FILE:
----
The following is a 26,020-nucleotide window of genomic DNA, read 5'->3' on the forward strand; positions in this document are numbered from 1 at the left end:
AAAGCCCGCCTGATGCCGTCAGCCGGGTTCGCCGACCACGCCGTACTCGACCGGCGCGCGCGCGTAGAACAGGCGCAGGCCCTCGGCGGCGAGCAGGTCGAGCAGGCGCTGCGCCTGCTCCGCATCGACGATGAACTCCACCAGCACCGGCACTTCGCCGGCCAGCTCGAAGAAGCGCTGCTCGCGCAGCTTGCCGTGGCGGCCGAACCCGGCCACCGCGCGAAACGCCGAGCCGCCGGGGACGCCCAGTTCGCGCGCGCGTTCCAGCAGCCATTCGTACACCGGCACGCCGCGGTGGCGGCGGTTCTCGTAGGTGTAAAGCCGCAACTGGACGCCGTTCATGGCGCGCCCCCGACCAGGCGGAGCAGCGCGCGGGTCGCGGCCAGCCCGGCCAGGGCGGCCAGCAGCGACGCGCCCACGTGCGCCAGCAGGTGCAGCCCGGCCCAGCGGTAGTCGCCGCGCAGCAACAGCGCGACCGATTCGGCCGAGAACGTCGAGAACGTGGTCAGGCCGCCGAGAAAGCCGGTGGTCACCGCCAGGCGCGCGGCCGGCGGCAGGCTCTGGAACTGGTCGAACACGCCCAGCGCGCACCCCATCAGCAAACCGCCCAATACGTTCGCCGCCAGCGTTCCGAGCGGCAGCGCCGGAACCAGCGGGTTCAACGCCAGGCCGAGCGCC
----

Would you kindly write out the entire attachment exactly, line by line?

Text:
The following is a 26,020-nucleotide window of genomic DNA, read 5'->3' on the forward strand; positions in this document are numbered from 1 at the left end:
AAAGCCCGCCTGATGCCGTCAGCCGGGTTCGCCGACCACGCCGTACTCGACCGGCGCGCGCGCGTAGAACAGGCGCAGGCCCTCGGCGGCGAGCAGGTCGAGCAGGCGCTGCGCCTGCTCCGCATCGACGATGAACTCCACCAGCACCGGCACTTCGCCGGCCAGCTCGAAGAAGCGCTGCTCGCGCAGCTTGCCGTGGCGGCCGAACCCGGCCACCGCGCGAAACGCCGAGCCGCCGGGGACGCCCAGTTCGCGCGCGCGTTCCAGCAGCCATTCGTACACCGGCACGCCGCGGTGGCGGCGGTTCTCGTAGGTGTAAAGCCGCAACTGGACGCCGTTCATGGCGCGCCCCCGACCAGGCGGAGCAGCGCGCGGGTCGCGGCCAGCCCGGCCAGGGCGGCCAGCAGCGACGCGCCCACGTGCGCCAGCAGGTGCAGCCCGGCCCAGCGGTAGTCGCCGCGCAGCAACAGCGCGACCGATTCGGCCGAGAACGTCGAGAACGTGGTCAGGCCGCCGAGAAAGCCGGTGGTCACCGCCAGGCGCGCGGCCGGCGGCAGGCTCTGGAACTGGTCGAACACGCCCAGCGCGCACCCCATCAGCAAACCGCCCAATACGTTCGCCGCCAGCGTTCCGAGCGGCAGCGCCGGAACCAGCGGGTTCAACGCCAGGCCGAGCGCC